Susumu Koshimizu

born 1944

Susumu Koshimizu, ‘From Surface to Surface’ 1971, remade 1986
From Surface to Surface 1971, remade 1986
© Susumu Koshimizu
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Susumu Koshimizu (小清水 漸, Koshimizu Susumu, born 1944) is a Japanese sculptor and an installation artist.

He is one of the key members of Mono-ha, a group of artists who became prominent in the late 1960s and 1970s. Mono-ha was the name given to a loosely associated group of artists whose work was stridently anti-modernist—consisting primarily of sculptures and installations that incorporated basic materials such as rocks, sand, wood, cotton, glass and metal, often in simple arrangements with minimal artistic intervention. From early on, Susumu Koshimizu's investigation of material and space resulted in some of Mono-ha's most definitive artworks.

Koshimizu's installations and sculptures during the 1960s and 1970s focused on the qualities inherent to but not visible in an object. Yet, he shows concern for the materiality of objects—a desire to expose the fundamentals of sculpture, often revealed through juxtaposition.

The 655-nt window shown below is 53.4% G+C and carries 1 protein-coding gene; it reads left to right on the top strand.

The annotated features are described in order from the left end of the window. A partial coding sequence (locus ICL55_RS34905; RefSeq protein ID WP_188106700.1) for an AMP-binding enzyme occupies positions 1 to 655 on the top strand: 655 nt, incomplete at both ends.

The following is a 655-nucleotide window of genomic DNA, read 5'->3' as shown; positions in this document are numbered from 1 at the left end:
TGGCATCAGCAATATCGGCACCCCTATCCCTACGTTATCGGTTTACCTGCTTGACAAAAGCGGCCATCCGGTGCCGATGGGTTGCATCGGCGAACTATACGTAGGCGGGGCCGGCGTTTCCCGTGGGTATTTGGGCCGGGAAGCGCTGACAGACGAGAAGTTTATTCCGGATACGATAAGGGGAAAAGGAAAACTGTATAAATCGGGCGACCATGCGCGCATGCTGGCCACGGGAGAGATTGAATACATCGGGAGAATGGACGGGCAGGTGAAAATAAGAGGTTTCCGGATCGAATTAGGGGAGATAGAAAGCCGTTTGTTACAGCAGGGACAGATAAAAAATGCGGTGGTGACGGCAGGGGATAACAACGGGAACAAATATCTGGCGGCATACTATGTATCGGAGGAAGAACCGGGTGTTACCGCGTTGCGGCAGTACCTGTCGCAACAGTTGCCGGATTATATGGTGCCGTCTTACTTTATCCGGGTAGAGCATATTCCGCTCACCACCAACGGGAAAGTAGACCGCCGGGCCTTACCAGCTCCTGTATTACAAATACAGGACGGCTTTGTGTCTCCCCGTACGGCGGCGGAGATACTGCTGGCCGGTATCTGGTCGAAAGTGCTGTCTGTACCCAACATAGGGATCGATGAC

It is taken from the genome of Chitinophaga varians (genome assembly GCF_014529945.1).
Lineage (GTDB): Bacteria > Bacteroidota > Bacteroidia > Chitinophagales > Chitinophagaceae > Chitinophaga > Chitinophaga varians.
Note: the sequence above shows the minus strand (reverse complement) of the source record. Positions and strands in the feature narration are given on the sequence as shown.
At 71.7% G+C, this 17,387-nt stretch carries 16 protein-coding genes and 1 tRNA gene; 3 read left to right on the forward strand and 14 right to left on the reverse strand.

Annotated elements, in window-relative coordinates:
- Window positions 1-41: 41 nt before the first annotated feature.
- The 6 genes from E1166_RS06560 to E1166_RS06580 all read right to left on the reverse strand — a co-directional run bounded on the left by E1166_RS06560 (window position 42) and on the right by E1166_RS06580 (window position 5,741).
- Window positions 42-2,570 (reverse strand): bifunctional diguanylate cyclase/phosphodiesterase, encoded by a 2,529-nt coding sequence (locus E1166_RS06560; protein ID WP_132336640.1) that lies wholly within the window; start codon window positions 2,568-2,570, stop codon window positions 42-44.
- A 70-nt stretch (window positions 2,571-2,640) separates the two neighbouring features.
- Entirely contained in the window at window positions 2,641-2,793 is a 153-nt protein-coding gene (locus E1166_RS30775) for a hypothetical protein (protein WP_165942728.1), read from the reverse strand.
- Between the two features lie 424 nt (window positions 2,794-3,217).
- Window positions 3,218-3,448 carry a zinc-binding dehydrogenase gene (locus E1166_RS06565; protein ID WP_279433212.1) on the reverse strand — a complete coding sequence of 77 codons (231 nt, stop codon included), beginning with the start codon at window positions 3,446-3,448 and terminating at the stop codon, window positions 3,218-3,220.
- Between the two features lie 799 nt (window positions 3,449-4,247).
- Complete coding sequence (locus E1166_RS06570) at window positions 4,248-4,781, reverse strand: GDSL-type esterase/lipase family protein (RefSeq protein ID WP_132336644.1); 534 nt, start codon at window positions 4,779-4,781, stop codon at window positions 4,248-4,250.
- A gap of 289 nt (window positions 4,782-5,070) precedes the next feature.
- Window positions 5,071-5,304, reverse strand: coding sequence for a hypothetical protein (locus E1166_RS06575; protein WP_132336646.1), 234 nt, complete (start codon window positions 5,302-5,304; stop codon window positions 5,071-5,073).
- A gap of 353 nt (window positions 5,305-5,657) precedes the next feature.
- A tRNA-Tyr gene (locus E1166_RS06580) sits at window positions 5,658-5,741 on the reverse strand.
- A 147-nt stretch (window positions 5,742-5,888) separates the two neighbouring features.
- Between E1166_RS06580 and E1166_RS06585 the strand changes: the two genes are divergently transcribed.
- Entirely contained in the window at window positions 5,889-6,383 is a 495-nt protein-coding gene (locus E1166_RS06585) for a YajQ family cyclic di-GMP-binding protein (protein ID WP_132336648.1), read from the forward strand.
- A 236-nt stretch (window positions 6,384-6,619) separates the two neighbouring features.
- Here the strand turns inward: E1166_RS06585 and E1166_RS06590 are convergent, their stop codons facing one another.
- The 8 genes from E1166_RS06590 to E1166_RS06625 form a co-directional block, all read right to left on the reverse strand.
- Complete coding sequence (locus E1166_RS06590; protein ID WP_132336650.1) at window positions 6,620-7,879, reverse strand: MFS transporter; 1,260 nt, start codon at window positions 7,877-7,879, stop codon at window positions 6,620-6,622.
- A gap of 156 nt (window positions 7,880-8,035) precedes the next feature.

In Paper (formerly Paper 2) (1969), he placed a large stone inside an even larger envelope of Japanese paper, open on one side. Viewers were able to look inside and—in the sculptural context of relating interior structure to exterior form—were confronted with the sheer size and solidity of the stone in contrast to the thin membrane of paper that covers it.

Crack the Stone in August '70 consisted of an immense block of granite split in two at the National Museum of Modern Art, Tokyo. At that time, Koshimizu was exploring the fundamentals of sculpture without the need for juxtaposition: splitting open the stone and exposing its inside was a means to show the materiality and presence of the rock itself. At the beginning of the 1970s, Koshimizu started to explore specifically the structure of surfaces. A single installation, "From Surface to Surface (Wooden Logs Placed in a Radial Pattern on the Ground)" (1972/2004) is a good example. The work is composed of thirty, thirteen-foot-long square beams of wood, the surfaces of which have been sliced at varying intervals and angles to create undulating expanses of geometric form.

Koshimizu's work since the 1980s has explored a variety of Japanese woods though the concept of "working tables.”

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